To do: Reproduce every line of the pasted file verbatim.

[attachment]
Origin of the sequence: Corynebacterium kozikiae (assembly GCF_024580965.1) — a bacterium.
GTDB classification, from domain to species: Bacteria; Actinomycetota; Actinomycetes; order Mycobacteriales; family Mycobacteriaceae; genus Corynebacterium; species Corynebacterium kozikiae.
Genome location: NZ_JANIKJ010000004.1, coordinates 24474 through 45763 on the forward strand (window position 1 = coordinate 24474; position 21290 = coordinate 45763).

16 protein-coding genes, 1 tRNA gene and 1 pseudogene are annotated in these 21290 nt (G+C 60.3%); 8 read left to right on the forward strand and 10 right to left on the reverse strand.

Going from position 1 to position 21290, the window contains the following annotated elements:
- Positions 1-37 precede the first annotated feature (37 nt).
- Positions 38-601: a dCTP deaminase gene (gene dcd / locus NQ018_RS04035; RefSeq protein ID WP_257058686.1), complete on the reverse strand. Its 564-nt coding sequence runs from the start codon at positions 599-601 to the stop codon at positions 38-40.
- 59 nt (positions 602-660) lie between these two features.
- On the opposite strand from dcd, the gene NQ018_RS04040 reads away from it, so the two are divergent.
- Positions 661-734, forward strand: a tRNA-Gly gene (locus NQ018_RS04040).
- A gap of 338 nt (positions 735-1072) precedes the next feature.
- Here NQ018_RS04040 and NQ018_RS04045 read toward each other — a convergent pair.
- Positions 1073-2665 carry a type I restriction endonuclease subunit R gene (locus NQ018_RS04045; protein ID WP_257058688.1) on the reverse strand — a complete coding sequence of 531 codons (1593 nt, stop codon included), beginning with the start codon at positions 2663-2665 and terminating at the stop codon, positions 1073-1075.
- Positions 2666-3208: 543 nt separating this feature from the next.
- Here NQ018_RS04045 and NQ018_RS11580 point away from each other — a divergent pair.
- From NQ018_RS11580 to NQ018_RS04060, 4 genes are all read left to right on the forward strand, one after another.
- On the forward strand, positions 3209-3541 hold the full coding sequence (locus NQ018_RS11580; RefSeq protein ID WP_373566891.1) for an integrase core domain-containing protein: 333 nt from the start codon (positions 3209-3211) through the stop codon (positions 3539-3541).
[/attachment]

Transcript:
Origin of the sequence: Corynebacterium kozikiae (assembly GCF_024580965.1) — a bacterium.
GTDB classification, from domain to species: Bacteria; Actinomycetota; Actinomycetes; order Mycobacteriales; family Mycobacteriaceae; genus Corynebacterium; species Corynebacterium kozikiae.
Genome location: NZ_JANIKJ010000004.1, coordinates 24474 through 45763 on the forward strand (window position 1 = coordinate 24474; position 21290 = coordinate 45763).

16 protein-coding genes, 1 tRNA gene and 1 pseudogene are annotated in these 21290 nt (G+C 60.3%); 8 read left to right on the forward strand and 10 right to left on the reverse strand.

Going from position 1 to position 21290, the window contains the following annotated elements:
- Positions 1-37 precede the first annotated feature (37 nt).
- Positions 38-601: a dCTP deaminase gene (gene dcd / locus NQ018_RS04035; RefSeq protein ID WP_257058686.1), complete on the reverse strand. Its 564-nt coding sequence runs from the start codon at positions 599-601 to the stop codon at positions 38-40.
- 59 nt (positions 602-660) lie between these two features.
- On the opposite strand from dcd, the gene NQ018_RS04040 reads away from it, so the two are divergent.
- Positions 661-734, forward strand: a tRNA-Gly gene (locus NQ018_RS04040).
- A gap of 338 nt (positions 735-1072) precedes the next feature.
- Here NQ018_RS04040 and NQ018_RS04045 read toward each other — a convergent pair.
- Positions 1073-2665 carry a type I restriction endonuclease subunit R gene (locus NQ018_RS04045; protein ID WP_257058688.1) on the reverse strand — a complete coding sequence of 531 codons (1593 nt, stop codon included), beginning with the start codon at positions 2663-2665 and terminating at the stop codon, positions 1073-1075.
- Positions 2666-3208: 543 nt separating this feature from the next.
- Here NQ018_RS04045 and NQ018_RS11580 point away from each other — a divergent pair.
- From NQ018_RS11580 to NQ018_RS04060, 4 genes are all read left to right on the forward strand, one after another.
- On the forward strand, positions 3209-3541 hold the full coding sequence (locus NQ018_RS11580; RefSeq protein ID WP_373566891.1) for an integrase core domain-containing protein: 333 nt from the start codon (positions 3209-3211) through the stop codon (positions 3539-3541).